London: [Eliots Court Press] for Edward Blount, 1620.
1st Edition. Hardcover. 8vo - over 7¾ - 9¾" tall. Very Good. Item #002288
8vo (163 x 108 mm).  1-222,  223-324,  325-417 ,  419-503 ,  505-542 pp. Signatures: A4 (B-X)8 Y4 Z8 (Aa-Kk)8 (Ll-Mm)4 (Nn-Oo)8, P8 a blank, errata on A8v. Includes separate title-pages for the following sections: A discourse upon the beginning of Tacitus , A discourse of Rome, A discourse against flatterie, A discourse of lawes. Contemporary English calf, rebacked to style (extremities rubbed, corners scuffed). Internally little browned and spotted in places, occasional annotations in contemporary hand (mostly cancelled in ink), title-page soiled and backed with paper to restore chipped blank margins. Five text leaves with small tear at lower or upper margin, costing a few letters (this does not affect the text of the discourses by Hobbes). Beside the mentioned defects, still a very good copy. ----
STC 3957 (2nd ed.). FIRST EDITION of one of the scarcest and most portentous works of Jacobean literature, the Horae Subseciuae is famous not only for the significan appeal of the essays ascribed to WILLIAM CAVENDISH, but also - even more important - for the three discourses now known to have been authored by the great philosopher THOMAS HOBBES and to constitute his earliest published work: "A Discourse upon the Beginning of Tacitus," "A Discourse of Rome," and "A Discourse of Lawes."
The attribution of these three essays in the Horae Subseciuae to HOBBES has become generally accepted. He was thought for 300 years a candidate for authorship. However, the discovery by Strauss in the 1950s of a manuscript at Chatsworth of the 'Horae Subsecivae' in Hobbes' hand, and still more the Wordprint analysis of Reynolds and Saxenhouse (Thomas Hobbes: Three Discourses: A Critical Modern Edition of Newly Identified Work of the Young Hobbes, Chicago: University of Chicago Press, 1995), seem to have been generally convincing. Certainly, having read their analysis, and not forgetting the weaknesses and presuppositions inherent in Wordprint analysis (and other such statistical analyses of authorship), their work is far more convincing than dissenting voices such as Fortier ("Hobbes and 'A Discourse of Lawes': The Perils of Wordprint Analysis," Review of Politics, 59:4 (Fall, 1997), pp. 861-87). For example, Aravamudan in "Hobbes and America" (Carey and Festa, eds., Postcolonial Enlightenment, Oxford: Oxford University Press, 2009) and Rahe's chapter "Thomas Hobbes's Republican Youth" in his Against Throne and Altar: Machiavelli and Political Theory under the English Republic (Cambridge: Cambridge University Press, 2008), both explicitly affirm Hobbes' authorship of the three discourses in light of the work of Reynolds and Saxenhouse and the responses their work generated. Rahe also argues strongly for the similarity of philosophical argument between "A Discourse of Lawes" and Hobbes' later "De Cive" and "Leviathan."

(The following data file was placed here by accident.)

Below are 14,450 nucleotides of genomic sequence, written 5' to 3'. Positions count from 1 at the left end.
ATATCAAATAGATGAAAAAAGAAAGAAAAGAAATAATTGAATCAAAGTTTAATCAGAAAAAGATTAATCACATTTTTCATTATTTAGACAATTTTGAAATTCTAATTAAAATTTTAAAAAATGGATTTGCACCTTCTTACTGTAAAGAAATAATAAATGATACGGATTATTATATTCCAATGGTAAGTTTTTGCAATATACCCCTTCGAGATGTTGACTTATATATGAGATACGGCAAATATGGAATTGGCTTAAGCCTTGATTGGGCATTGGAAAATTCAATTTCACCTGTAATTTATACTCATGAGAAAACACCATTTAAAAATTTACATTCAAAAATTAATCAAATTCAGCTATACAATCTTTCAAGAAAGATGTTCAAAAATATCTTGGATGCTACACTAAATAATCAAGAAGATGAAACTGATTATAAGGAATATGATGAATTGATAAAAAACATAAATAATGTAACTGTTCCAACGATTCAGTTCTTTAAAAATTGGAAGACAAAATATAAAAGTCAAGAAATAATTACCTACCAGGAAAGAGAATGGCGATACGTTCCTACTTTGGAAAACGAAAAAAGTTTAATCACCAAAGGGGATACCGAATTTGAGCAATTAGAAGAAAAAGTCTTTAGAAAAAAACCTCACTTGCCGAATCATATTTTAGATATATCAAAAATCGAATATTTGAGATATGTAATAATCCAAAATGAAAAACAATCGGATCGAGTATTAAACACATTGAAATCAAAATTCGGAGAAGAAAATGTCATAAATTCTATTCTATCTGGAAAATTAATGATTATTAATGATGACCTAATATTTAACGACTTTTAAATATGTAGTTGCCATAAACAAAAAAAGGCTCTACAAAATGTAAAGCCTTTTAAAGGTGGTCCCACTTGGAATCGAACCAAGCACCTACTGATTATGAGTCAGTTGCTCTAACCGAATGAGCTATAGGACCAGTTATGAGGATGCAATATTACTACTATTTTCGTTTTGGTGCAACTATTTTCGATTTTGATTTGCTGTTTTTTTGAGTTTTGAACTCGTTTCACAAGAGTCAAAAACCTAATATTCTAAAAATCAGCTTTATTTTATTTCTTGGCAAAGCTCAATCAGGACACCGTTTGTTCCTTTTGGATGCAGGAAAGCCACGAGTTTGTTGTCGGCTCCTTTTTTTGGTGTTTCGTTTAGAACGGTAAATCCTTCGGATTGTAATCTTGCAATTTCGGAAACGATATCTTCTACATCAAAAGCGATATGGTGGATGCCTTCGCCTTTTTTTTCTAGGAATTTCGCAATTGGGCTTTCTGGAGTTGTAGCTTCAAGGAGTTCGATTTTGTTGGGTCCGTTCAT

Thomas Hobbes of Malmesbury (1588-1679) is a towering figure not only of English political theory, but of English literature generally. Aside from 'Leviathan,' he translated both Thucydides and Homer into English, took an active (if curmudgeonly) part in the court of Charles II, and wrote half-a-dozen other minor masterworks of political theory. In his own time and since, Hobbes has remained a figure of extraordinary controversy, having been accused of atheism in the 17th century, amorality in the 18th and 19th, and authoritarianism in the 20th. At the same time, though, his works have given rise to a greater body of literature than any other English political philosopher, from works by Locke and Clarendon in the 17th century, to the works of Oakeshott in the 20th.
William Cavendish, 2nd Earl of Devonshire (c. 1590 - 20 June 1628) was an English courtier and politician who sat in the House of Commons from 1614 until 1626 when he succeeded to the peerage and sat in the House of Lords. Cavendish was the second son of William Cavendish, 1st Earl of Devonshire, by his first wife Anne Keighley.
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